Per Salinger's request, Catcher has never been made into a movie. One measure of the devotion and fanatical interest Catcher continues to inspire, however, is speculation in blogs and magazines about whether movie rights may become available in the wake of Salinger's death in 2010. These articles remain purely hypothetical, but the questions they inspire--Who would direct? And, especially, Who would star as Holden Caulfield?--are as vivid and real as Holden himself.

Ceiling Outside

Ceiling Outside

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As her mother slips into the fog of dementia, a philosopher grapples with the  unbreakable links  between  our bodies and our sense of self. 

A diabetic woman awakens from a coma having forgotten the last ten years of her life. A Haitian immigrant has nightmares that begin bleeding into his waking hours. A retired teacher loses the use of her right hand due to pain of no known origin.

Noga Arikha began studying these patients and their confounding symptoms in order to explore how our physical experiences inform our identities. Soon after she initiated her work, the question took on unexpected urgency, as Arikha's own mother began to show signs of Alzheimer's disease.

Weaving together stories of her subjects' troubles and her mother's decline, Arikha searches for some meaning in the science she has set out to study. The result is an unforgettable journey across the ever-shifting boundaries between ourselves and each other.

Chairs Are Where the People Go: How to Live, Work, and Play in the City

Chairs Are Where the People Go: How to Live, Work, and Play in the City

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Should neighborhoods change? Is wearing a suit a good way to quit smoking? Why do people think that if you do one thing, you're against something else? Is monogamy a trick? Why isn't making the city more fun for you and your friends a super-noble political goal? Why does a computer last only three years? How often should you see your parents? How should we behave at parties? Is marriage getting easier? What can spam tell us about the world?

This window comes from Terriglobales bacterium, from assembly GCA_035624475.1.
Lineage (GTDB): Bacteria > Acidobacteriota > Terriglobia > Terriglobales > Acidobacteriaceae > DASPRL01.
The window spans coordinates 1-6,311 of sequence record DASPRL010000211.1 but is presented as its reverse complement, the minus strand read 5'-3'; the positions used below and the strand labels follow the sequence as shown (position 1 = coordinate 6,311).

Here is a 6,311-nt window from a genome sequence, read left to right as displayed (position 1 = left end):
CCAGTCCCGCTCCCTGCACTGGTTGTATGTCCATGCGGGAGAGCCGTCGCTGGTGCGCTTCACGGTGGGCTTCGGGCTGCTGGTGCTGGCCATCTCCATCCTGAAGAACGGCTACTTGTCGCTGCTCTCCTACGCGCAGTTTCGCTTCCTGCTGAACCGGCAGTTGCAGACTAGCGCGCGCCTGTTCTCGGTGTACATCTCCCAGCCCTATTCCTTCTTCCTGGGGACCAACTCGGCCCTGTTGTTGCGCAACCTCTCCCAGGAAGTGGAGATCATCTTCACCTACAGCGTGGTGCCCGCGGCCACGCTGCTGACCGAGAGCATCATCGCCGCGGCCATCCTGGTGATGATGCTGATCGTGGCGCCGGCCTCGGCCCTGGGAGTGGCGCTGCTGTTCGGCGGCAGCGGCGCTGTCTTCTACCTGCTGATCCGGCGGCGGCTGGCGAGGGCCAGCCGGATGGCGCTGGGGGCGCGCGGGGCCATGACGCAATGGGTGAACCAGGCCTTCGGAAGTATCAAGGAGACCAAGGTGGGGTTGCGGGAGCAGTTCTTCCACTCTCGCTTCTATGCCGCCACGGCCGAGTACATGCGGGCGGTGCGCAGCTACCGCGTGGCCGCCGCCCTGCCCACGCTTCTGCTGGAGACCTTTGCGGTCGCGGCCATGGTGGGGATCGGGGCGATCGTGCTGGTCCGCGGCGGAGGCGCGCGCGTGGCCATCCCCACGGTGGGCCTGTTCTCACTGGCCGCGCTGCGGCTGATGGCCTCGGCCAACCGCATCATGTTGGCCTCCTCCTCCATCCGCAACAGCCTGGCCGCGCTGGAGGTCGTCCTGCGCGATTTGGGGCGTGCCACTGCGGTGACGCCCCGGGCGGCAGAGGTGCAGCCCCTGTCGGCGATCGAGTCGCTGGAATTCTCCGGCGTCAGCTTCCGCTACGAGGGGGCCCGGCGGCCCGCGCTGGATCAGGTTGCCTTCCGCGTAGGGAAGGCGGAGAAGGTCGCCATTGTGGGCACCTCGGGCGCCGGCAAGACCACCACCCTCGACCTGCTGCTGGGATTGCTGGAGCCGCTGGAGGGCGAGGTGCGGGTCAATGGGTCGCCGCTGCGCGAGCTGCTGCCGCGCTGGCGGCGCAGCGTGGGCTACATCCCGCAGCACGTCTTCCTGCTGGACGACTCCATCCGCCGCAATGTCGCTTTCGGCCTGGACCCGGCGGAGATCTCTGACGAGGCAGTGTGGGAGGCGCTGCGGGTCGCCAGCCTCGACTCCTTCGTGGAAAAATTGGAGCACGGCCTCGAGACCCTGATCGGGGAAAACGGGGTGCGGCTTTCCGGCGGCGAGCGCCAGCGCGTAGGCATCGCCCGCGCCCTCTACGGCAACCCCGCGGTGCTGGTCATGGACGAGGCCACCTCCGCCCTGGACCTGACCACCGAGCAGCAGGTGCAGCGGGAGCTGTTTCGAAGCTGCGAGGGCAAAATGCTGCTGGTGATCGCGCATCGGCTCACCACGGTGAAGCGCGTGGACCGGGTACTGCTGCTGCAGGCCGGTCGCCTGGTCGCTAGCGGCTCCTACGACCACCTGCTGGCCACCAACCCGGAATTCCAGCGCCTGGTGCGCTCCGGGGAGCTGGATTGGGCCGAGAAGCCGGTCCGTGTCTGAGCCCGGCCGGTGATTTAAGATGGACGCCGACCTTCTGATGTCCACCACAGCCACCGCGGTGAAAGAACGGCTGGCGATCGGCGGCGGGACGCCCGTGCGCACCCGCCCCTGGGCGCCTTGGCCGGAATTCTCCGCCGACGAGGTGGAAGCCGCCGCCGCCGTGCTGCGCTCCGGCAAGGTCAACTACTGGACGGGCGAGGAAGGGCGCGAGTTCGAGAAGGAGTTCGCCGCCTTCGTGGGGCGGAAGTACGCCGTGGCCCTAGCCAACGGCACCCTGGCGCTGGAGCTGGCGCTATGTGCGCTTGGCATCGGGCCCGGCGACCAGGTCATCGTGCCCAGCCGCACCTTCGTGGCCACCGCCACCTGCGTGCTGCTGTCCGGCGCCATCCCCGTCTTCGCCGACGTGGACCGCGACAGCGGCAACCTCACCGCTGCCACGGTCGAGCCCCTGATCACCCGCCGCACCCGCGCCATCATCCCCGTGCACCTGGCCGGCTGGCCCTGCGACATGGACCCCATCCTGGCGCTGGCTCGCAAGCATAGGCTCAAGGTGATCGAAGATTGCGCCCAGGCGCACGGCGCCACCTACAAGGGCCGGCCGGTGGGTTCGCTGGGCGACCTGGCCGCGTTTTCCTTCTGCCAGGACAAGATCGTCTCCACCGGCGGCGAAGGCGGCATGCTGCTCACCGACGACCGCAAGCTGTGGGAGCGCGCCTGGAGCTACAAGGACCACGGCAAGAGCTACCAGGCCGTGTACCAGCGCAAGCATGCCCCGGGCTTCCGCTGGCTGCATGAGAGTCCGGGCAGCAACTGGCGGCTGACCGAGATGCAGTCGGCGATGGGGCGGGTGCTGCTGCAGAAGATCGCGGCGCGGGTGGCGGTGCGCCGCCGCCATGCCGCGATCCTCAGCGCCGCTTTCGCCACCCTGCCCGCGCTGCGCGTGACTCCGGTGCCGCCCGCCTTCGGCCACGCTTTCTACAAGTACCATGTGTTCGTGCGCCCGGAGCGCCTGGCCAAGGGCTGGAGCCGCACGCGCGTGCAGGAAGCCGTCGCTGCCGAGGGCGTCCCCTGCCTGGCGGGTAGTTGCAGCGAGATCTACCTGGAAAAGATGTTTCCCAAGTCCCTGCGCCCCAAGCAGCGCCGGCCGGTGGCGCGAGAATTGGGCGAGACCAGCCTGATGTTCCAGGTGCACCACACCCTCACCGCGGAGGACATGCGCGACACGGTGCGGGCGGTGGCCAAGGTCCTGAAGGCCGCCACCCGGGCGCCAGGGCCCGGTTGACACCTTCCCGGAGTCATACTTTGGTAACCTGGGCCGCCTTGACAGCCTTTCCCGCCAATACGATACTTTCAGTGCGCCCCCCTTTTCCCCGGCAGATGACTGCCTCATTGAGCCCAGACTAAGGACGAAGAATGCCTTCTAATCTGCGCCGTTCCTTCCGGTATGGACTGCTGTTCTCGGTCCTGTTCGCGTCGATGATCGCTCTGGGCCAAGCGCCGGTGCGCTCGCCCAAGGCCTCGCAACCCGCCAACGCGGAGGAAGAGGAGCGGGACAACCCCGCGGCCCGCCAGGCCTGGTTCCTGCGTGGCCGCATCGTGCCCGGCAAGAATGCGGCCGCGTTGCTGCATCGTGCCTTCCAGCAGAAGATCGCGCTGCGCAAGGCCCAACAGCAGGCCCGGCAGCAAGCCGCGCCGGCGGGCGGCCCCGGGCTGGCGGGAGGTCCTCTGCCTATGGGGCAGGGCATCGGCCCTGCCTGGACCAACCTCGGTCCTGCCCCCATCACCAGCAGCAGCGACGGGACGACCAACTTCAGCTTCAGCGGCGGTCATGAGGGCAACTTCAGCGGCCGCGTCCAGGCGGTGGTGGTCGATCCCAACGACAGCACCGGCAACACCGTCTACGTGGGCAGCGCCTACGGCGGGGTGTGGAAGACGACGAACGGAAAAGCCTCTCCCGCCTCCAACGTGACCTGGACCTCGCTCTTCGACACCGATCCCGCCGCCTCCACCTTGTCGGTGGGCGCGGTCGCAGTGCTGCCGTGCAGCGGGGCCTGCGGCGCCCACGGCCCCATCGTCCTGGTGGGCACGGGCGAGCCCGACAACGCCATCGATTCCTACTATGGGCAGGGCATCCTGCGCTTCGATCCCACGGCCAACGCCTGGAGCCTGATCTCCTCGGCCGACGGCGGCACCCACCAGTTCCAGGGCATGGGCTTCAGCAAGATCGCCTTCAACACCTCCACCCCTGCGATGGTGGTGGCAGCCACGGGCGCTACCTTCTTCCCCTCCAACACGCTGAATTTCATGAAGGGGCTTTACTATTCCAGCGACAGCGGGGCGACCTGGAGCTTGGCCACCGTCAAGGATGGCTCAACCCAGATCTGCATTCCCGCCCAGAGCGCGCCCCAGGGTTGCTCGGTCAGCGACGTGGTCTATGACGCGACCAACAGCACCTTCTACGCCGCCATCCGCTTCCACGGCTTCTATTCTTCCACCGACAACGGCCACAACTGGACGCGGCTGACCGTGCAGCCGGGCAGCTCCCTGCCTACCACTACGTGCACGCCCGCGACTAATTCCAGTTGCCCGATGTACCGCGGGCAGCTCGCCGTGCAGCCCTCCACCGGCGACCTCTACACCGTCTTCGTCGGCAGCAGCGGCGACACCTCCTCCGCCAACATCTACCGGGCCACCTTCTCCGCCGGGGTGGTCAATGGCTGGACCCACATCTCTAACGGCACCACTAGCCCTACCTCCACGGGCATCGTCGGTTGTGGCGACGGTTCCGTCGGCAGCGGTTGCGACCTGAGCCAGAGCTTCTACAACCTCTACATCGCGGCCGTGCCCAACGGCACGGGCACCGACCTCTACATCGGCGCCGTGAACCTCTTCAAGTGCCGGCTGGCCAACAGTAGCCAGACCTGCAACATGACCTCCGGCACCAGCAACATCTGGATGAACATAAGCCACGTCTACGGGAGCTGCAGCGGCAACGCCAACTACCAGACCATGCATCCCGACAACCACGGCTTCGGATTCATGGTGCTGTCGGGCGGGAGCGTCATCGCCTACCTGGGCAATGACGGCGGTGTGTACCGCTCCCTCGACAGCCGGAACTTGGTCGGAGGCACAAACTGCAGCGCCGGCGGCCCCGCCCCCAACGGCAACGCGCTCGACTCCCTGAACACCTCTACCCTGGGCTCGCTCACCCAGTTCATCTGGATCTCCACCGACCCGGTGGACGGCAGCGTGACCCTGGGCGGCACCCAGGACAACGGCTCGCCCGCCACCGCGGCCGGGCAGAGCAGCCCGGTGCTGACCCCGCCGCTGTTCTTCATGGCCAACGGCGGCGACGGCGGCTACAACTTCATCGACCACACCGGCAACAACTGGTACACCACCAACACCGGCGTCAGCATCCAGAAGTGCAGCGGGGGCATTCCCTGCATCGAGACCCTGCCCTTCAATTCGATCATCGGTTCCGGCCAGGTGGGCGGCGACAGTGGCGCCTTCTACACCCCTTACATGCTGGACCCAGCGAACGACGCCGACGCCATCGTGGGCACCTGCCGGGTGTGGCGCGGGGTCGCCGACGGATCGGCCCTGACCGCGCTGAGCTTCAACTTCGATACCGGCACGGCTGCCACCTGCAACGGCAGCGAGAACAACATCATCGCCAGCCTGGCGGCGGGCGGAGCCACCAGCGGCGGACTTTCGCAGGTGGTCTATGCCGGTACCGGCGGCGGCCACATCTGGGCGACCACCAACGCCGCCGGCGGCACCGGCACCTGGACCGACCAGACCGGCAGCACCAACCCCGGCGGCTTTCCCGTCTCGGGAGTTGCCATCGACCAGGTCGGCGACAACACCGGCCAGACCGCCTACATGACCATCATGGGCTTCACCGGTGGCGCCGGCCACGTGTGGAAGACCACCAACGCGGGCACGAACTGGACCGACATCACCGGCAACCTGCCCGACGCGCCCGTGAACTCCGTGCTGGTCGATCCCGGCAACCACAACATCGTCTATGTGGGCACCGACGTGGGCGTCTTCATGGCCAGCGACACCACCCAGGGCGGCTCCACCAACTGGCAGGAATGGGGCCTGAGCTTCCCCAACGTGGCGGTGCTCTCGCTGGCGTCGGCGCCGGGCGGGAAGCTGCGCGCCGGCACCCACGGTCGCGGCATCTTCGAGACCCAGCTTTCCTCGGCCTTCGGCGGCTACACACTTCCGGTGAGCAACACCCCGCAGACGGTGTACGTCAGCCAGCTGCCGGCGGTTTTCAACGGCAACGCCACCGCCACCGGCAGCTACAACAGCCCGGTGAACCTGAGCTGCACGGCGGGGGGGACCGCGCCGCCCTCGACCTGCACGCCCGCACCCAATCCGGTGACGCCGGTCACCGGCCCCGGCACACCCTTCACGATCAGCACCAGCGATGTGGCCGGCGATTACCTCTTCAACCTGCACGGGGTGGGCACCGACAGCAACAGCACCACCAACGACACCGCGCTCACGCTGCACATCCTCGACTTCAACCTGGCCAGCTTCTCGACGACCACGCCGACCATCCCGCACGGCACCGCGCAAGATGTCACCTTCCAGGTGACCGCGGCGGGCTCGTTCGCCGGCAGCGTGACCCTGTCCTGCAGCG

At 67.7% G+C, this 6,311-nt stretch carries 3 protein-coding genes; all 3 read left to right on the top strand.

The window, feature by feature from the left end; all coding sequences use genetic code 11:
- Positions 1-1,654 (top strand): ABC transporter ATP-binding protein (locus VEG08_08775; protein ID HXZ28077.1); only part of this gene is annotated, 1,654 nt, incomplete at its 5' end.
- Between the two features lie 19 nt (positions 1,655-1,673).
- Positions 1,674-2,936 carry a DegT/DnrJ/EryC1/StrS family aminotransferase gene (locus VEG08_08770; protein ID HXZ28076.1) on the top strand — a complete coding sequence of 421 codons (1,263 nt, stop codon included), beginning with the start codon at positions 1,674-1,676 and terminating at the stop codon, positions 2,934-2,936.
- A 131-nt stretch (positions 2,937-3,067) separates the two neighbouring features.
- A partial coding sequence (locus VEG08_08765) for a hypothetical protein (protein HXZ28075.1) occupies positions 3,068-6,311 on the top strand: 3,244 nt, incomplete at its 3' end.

Misha Glouberman's friend and collaborator, Sheila Heti, wanted her next book to be a compilation of everything Misha knew. Together, they made a list of subjects. As Misha talked, Sheila typed. He talked about games, relationships, cities, negotiation, improvisation, Casablanca, conferences, and making friends. His subjects ranged from the sublime to the ridiculous. But sometimes what had seemed trivial began to seem important--and what had seemed important began to seem less so.


The Chairs Are Where the People Go
is refreshing, appealing, and kind of profound. It's a self-help book for people who don't feel they need help, and a how-to book that urges you to do things you don't really need to do.

Character

Character

$30.00
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What is "character"?

Since at least Aristotle's time, philosophers, theologians, moralists, artists, and scientists have pondered the enigma of human character. In its oldest usage, "character" derives from a word for engraving or stamping, yet over time, it has come to mean a moral idea, a type, a literary persona, and a physical or physiological manifestation observable in works of art and scientific experiments. It is an essential term in drama and the focus of self-help books.

In Character: The History of a Cultural Obsession, Marjorie Garber points out that character seems more relevant than ever today, omnipresent in discussions of politics, ethics, gender, morality, and the psyche. References to character flaws, character issues, and character assassination and allegations of "bad" and "good" character are inescapable in the media and in contemporary political debates. What connection does "character" in this moral or ethical sense have with the concept of a character in a novel or a play? Do our notions about fictional characters catalyze our ideas about moral character? Can character be "formed" or taught in schools, in scouting, in the home? From Plutarch to John Stuart Mill, from Shakespeare to Darwin, from Theophrastus to Freud, from nineteenth-century phrenology to twenty-first-century brain scans, the search for the sources and components of human character still preoccupies us.

Today, with the meaning and the value of this term in question, no issue is more important, and no topic more vital, surprising, and fascinating. With her distinctive verve, humor, and vast erudition, Marjorie Garber explores the stakes of these conflations, confusions, and heritages, from ancient Greece to the present day.

Chomsky for Beginners

Chomsky for Beginners

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Noam Chomsky has written some 30 books, he is one of the most-quoted authors on Earth, The New York Times calls him arguably the most important intellectual alive - yet most people have no idea who he is or what he's about.

Chomsky For Beginners tells you what he's about: Chomsky is known for his work in two distinct areas - Linguistics and... Gadflying. (Gadfly, the word applied to Socrates, comes closest to the constant social irritant that Chomsky has become.) It is Chomsky's work as Political Gadfly and Media Critic that has given passion and hope to the general public - and alienated the Major Media - which is, of course, why you don't know more about him.